In other words, all the server does is return information from its internal or external services.
The advantage here is the total independence of the client and the server, you can use any client you want as long as it is capable of making requests.
You want to design a mobile application? You can, just connect your mobile application to your API and you're done.
Want to build a desktop application? Perfectly feasible with solutions like Electron
The possibilities are endless, it all depends on your imagination.
Yes, managing part of the business logic of an application on the client side can have many advantages.
But you should not forget that it takes code to perform all these actions, and all this has a cost in terms of performance and loading.
More technical functionality means more code, which means a longer first page load.
Of course solutions like caching exist, but they become very quickly outdated if you frequently make changes to your production code.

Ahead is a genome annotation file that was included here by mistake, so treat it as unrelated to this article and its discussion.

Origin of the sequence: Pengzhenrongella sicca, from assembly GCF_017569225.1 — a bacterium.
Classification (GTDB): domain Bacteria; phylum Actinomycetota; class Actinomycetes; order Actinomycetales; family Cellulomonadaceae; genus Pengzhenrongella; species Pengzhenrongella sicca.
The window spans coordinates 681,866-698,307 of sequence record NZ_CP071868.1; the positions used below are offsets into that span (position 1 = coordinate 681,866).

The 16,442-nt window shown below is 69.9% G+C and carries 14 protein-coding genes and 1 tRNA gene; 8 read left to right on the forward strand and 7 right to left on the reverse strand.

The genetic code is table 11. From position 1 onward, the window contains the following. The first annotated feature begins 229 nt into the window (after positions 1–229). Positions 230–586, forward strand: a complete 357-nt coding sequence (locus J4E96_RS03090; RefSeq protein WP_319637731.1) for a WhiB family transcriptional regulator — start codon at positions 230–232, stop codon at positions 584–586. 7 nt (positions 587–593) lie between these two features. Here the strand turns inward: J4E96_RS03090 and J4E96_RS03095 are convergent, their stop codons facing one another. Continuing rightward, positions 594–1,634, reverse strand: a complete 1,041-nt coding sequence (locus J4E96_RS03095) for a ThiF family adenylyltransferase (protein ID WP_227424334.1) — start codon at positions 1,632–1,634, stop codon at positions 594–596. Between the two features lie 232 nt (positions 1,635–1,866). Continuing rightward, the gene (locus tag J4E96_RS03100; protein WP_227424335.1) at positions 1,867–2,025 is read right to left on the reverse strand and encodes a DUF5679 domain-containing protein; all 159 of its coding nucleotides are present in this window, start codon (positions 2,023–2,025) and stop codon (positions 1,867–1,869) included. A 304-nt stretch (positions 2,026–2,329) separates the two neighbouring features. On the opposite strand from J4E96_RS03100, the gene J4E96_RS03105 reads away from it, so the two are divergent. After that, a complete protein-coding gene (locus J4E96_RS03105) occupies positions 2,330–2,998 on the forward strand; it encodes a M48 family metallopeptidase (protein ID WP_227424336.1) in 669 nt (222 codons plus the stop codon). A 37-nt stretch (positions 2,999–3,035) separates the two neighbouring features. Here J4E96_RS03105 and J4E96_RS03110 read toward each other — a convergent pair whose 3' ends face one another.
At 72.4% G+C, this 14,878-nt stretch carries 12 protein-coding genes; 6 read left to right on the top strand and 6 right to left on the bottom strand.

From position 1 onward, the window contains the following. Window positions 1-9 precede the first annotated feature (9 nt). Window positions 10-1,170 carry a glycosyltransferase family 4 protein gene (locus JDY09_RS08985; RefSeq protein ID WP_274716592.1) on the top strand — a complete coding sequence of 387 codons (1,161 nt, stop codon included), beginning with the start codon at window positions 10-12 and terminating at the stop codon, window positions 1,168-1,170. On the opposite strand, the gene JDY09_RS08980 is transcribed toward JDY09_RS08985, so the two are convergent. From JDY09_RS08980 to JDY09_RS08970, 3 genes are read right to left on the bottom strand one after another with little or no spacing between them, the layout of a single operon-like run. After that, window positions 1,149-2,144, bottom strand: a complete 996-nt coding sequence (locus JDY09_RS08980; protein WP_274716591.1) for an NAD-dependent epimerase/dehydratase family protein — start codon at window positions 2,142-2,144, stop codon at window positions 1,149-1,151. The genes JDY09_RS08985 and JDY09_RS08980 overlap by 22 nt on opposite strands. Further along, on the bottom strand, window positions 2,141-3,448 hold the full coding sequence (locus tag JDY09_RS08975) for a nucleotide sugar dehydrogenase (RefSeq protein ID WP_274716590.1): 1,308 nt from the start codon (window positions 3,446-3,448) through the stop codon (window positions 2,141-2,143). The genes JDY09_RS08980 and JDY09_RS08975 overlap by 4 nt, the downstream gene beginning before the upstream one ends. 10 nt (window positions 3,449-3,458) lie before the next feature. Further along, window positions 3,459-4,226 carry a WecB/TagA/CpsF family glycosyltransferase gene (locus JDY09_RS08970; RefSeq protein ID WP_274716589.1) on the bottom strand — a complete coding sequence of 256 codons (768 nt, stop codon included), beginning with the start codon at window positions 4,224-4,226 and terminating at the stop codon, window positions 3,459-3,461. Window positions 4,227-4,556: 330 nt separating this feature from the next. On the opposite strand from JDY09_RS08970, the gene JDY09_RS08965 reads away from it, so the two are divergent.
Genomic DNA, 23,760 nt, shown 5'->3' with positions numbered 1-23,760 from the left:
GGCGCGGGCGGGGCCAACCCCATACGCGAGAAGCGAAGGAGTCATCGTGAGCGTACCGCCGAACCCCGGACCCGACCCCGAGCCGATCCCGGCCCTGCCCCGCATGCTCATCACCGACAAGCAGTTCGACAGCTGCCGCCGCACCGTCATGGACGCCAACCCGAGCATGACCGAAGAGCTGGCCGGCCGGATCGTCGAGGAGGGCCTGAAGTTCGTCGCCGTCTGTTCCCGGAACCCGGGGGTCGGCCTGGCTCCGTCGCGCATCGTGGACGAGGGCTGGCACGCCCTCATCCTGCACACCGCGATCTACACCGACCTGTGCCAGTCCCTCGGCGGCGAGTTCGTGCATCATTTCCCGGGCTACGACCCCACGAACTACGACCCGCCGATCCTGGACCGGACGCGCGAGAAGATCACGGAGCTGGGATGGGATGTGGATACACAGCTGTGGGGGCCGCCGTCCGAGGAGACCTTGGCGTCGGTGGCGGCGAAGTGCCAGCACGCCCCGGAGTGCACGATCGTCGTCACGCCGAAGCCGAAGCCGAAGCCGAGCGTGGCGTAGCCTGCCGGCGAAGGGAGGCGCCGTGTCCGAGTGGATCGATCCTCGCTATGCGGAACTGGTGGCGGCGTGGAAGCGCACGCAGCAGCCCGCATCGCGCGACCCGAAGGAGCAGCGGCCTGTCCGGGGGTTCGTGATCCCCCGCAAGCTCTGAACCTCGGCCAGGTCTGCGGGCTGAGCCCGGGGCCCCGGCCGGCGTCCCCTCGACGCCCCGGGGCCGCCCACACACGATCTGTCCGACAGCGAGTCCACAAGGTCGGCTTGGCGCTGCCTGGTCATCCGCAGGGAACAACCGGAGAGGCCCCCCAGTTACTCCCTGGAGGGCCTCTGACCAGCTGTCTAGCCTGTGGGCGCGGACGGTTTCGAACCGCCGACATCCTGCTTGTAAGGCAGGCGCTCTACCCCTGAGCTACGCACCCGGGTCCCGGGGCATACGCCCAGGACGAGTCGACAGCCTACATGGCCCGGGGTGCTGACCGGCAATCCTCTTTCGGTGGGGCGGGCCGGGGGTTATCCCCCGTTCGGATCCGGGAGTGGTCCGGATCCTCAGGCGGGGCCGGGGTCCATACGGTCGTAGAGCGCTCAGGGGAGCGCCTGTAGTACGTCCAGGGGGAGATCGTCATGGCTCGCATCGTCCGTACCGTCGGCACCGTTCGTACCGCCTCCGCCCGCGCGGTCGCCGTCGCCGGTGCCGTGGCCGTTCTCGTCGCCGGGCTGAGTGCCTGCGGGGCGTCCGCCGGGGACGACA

Client-side generation is not at all suitable for SEO. You don't get a complete html file but only a boilerplate.
Of course you can always modify the metadata of your page and try to position yourself with that but it's a waste.
Then it is not possible to manage multiple pages, which means you can't target multiple keywords for a more generic audience.
As my point of view, I recommand that you choose SPA as your last option. Don't forget, unlike popular belief, most of websites are not web application. Your blog isn't a web application, a portfolio isn't a web application, a newspaper isn't a web application.
What makes the difference between an application and a website is the type of service offered.
Is your business differentiated by its content or by a unique service and functionality? If it's the latter, then the single page APP may be an option worth the cost.
The frequency of the dynamic content is also a key point.
- Does it change very frequently, every hour for example?
- If so, does this content need to be retrieved in near real time
- Is this content created most of the time by your users and therefore not suitable for SEO